This is the essence and therapeutic value of the longwalk. Jean-Jacques Rousseau proposed that at the core of our being lies a special feeling that he dubbed the “sentiment of existence”; Wordsworth found the magic of that feeling in his “spot of time” experiences that opened up his powers of imagination to great visionary power, shaping his times like few before or after have done in such a revolutionary way. All youth should sense that they too are chosen sons & daughters within these pivotal times. Their sentiments regarding existence should be just as special, and full of the promise which all young hearts and souls yearn for. Dedicated spirits to a far greater vision of the future than what is often the “senseless” standard fare of our times.

Do a long walk I then say – its spot on!

The Solitary Walk


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person-walking-in-the-desert Jean-Jacques Rousseau, the Genevan philosopher, writer, and composer of 18th-century Romanticism, best celebrates the solitary walker within the literature of perambulation. His political philosophy influenced the French Revolution as well as the overall development of modern political, sociological and educational thought, yet for our purpose he extols the virtues of walking alone. His book Reveries of a Solitary Walker, composed in later life (1776-1778) was an autobiographical work that reflected the late 18th-century movement known as the Age of Sensibility, featuring an increasing focus on subjectivity and introspection, and amply demonstrates the benefits derived from taking solitary walks.

Although other writers within the genre of walking literature have extolled these virtues of solitary walking as well (such as William Hazlitt, Robert Louis Stevenson, and Henry David Thoreau), it was Rousseau who appears to lend the practice its clearest voice. A somewhat bitter and ostracized social commentator toward his later years, Rousseau utilizes walking as a therapeutic and pleasurable means toward conversing with his soul, as it was the only pleasure that his fellow-men could not take away from him (Walk #1). His claim that he could meditate only while walking, as his mind only appeared to work when his feet were engaged too, gives heed to the belief that musing and movement go hand in hand! He likewise discovers in his numerous walks that following the maxim to Know Thyself, inscribed on the temple walls of Delphi, were not as easy as he had originally imagined. It required serious work with a clear focused intent, yet he states that “these hours of solitude and meditation are the only time of the day when I am completely myself, without distraction or hindrance, and when I can truly say that I am what nature intended me to be.”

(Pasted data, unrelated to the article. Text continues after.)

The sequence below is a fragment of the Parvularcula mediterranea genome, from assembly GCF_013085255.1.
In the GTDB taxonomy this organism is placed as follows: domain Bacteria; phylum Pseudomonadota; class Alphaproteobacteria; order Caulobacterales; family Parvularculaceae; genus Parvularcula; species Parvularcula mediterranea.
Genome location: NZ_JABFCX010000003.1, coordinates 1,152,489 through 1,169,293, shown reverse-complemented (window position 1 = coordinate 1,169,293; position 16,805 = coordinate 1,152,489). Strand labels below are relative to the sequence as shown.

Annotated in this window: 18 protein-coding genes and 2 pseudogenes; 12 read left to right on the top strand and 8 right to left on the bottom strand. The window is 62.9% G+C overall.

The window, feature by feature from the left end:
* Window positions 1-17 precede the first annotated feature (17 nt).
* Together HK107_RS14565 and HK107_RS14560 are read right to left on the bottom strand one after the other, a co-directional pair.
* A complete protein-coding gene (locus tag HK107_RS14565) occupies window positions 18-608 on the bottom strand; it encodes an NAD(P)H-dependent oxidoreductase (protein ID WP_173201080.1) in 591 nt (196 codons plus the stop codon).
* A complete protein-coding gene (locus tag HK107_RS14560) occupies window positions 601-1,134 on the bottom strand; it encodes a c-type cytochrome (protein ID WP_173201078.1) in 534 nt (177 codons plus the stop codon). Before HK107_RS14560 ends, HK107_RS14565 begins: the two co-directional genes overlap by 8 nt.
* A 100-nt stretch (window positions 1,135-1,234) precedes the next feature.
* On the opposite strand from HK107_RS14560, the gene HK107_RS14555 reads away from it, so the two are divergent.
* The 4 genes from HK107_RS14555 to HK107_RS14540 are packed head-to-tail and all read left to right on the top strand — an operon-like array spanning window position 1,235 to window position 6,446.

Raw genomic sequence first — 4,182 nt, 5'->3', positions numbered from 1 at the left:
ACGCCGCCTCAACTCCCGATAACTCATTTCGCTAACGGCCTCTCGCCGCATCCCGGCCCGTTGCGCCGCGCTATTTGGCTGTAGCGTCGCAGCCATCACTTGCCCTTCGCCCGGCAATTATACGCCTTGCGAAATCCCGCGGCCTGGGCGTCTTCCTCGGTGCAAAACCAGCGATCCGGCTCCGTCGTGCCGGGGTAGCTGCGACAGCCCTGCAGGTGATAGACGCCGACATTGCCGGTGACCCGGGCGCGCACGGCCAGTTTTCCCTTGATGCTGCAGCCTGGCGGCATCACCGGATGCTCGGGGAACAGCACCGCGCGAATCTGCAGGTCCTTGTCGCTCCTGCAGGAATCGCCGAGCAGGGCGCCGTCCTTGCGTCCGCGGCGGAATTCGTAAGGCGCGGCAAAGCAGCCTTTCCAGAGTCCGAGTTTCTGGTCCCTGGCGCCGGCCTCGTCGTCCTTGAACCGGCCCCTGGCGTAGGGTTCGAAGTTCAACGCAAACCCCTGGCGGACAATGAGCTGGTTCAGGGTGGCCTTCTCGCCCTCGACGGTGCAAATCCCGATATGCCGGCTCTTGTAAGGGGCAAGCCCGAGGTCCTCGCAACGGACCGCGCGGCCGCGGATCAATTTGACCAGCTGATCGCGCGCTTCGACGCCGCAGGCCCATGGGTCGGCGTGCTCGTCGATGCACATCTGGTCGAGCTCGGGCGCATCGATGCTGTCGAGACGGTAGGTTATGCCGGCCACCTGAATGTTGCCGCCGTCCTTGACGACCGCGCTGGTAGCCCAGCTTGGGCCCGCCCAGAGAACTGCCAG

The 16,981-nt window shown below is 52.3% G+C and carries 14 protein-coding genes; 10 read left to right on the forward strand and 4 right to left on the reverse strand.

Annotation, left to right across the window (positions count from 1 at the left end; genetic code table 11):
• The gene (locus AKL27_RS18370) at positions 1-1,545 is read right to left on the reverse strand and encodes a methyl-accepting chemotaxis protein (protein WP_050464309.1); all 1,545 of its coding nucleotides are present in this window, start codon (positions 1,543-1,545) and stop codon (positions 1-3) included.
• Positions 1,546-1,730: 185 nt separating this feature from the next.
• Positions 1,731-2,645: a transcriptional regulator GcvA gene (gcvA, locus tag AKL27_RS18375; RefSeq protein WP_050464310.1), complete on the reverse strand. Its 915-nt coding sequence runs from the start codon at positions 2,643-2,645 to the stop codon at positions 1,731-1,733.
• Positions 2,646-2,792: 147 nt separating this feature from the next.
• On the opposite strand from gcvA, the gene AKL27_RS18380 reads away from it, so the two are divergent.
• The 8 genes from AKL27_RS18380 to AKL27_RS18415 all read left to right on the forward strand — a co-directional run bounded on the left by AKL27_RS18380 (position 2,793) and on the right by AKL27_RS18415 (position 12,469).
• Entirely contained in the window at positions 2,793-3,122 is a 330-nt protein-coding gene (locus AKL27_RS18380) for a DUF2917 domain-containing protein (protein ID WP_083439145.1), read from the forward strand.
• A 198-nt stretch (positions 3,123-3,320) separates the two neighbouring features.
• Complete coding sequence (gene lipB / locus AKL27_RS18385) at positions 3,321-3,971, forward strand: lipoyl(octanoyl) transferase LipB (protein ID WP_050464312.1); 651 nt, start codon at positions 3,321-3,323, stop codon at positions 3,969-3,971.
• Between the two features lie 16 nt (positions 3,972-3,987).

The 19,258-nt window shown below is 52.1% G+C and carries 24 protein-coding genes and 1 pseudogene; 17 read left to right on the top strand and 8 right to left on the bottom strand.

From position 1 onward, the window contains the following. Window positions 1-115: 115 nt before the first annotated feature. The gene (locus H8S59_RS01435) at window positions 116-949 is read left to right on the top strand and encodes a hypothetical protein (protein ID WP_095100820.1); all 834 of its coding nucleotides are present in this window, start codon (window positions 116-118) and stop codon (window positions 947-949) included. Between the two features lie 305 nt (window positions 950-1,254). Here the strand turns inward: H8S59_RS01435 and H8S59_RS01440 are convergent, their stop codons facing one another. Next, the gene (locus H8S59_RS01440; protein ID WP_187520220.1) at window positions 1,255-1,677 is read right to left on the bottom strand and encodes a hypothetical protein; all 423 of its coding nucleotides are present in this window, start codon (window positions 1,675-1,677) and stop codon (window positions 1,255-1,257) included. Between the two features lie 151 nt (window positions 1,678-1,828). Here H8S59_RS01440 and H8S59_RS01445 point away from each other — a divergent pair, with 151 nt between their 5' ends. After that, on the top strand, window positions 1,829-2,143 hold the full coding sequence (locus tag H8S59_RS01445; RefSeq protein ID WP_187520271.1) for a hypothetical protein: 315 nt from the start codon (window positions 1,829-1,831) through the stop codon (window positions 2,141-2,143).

William Hazlitt (1778-1830; an English writer, humanist and philosopher) in his essay On Going A Journey says he is never less alone than when alone, as when out-of-doors he has the world of nature for company! Like Rousseau though, his feeling is that the soul of any journey is liberty, and perfect freedom, to think, feel, and do, just as one pleases! Only then, within that undisturbed silence of the heart, will perfect eloquence be found. Others, as company (for him), become distractions, and, as he rightly asserts, he never argues with himself!

There is one occasion though where Hazlitt feels it is a boon to have a companion while out walking, and that is at day’s end when one is to take a meal  –  “I grant,” he says “there is one subject on which it is pleasant to talk on a journey; and that is, what one shall have for supper when we get to our inn at night. The open air improves this sort of conversation or friendly altercation, by setting a keener edge on appetite.” I would most heartily agree with this sentiment!